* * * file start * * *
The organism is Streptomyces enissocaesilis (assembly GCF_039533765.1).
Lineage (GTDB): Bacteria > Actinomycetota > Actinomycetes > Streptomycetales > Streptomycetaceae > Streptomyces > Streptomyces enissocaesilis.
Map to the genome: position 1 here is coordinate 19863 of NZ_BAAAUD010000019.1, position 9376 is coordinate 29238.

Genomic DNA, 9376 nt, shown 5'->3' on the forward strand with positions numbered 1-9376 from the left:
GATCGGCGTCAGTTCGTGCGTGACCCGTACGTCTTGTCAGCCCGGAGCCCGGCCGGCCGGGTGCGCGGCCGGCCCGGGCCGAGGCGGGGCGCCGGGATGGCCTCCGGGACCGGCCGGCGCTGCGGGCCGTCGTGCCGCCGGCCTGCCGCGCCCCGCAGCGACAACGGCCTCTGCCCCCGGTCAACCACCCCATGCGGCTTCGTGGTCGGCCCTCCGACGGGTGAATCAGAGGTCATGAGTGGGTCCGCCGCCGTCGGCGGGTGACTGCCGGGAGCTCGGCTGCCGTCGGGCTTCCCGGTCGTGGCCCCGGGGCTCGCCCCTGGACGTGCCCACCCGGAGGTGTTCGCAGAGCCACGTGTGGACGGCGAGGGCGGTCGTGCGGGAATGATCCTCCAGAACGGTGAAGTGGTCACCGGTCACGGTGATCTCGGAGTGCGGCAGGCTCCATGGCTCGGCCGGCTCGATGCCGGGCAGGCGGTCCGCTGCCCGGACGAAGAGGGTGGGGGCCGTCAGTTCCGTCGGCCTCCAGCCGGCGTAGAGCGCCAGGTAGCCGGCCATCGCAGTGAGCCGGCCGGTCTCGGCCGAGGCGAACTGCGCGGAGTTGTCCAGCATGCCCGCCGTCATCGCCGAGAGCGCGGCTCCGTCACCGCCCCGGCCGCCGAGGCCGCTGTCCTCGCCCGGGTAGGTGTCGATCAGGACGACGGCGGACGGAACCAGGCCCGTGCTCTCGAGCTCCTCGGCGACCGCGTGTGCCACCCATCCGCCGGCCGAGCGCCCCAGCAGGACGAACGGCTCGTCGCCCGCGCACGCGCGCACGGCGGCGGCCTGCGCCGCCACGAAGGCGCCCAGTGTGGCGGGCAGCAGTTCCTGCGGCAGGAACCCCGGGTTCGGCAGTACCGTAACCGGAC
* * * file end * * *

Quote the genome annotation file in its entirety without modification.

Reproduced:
The organism is Streptomyces enissocaesilis (assembly GCF_039533765.1).
Lineage (GTDB): Bacteria > Actinomycetota > Actinomycetes > Streptomycetales > Streptomycetaceae > Streptomyces > Streptomyces enissocaesilis.
Map to the genome: position 1 here is coordinate 19863 of NZ_BAAAUD010000019.1, position 9376 is coordinate 29238.

Genomic DNA, 9376 nt, shown 5'->3' on the forward strand with positions numbered 1-9376 from the left:
GATCGGCGTCAGTTCGTGCGTGACCCGTACGTCTTGTCAGCCCGGAGCCCGGCCGGCCGGGTGCGCGGCCGGCCCGGGCCGAGGCGGGGCGCCGGGATGGCCTCCGGGACCGGCCGGCGCTGCGGGCCGTCGTGCCGCCGGCCTGCCGCGCCCCGCAGCGACAACGGCCTCTGCCCCCGGTCAACCACCCCATGCGGCTTCGTGGTCGGCCCTCCGACGGGTGAATCAGAGGTCATGAGTGGGTCCGCCGCCGTCGGCGGGTGACTGCCGGGAGCTCGGCTGCCGTCGGGCTTCCCGGTCGTGGCCCCGGGGCTCGCCCCTGGACGTGCCCACCCGGAGGTGTTCGCAGAGCCACGTGTGGACGGCGAGGGCGGTCGTGCGGGAATGATCCTCCAGAACGGTGAAGTGGTCACCGGTCACGGTGATCTCGGAGTGCGGCAGGCTCCATGGCTCGGCCGGCTCGATGCCGGGCAGGCGGTCCGCTGCCCGGACGAAGAGGGTGGGGGCCGTCAGTTCCGTCGGCCTCCAGCCGGCGTAGAGCGCCAGGTAGCCGGCCATCGCAGTGAGCCGGCCGGTCTCGGCCGAGGCGAACTGCGCGGAGTTGTCCAGCATGCCCGCCGTCATCGCCGAGAGCGCGGCTCCGTCACCGCCCCGGCCGCCGAGGCCGCTGTCCTCGCCCGGGTAGGTGTCGATCAGGACGACGGCGGACGGAACCAGGCCCGTGCTCTCGAGCTCCTCGGCGACCGCGTGTGCCACCCATCCGCCGGCCGAGCGCCCCAGCAGGACGAACGGCTCGTCGCCCGCGCACGCGCGCACGGCGGCGGCCTGCGCCGCCACGAAGGCGCCCAGTGTGGCGGGCAGCAGTTCCTGCGGCAGGAACCCCGGGTTCGGCAGTACCGTAACCGGAC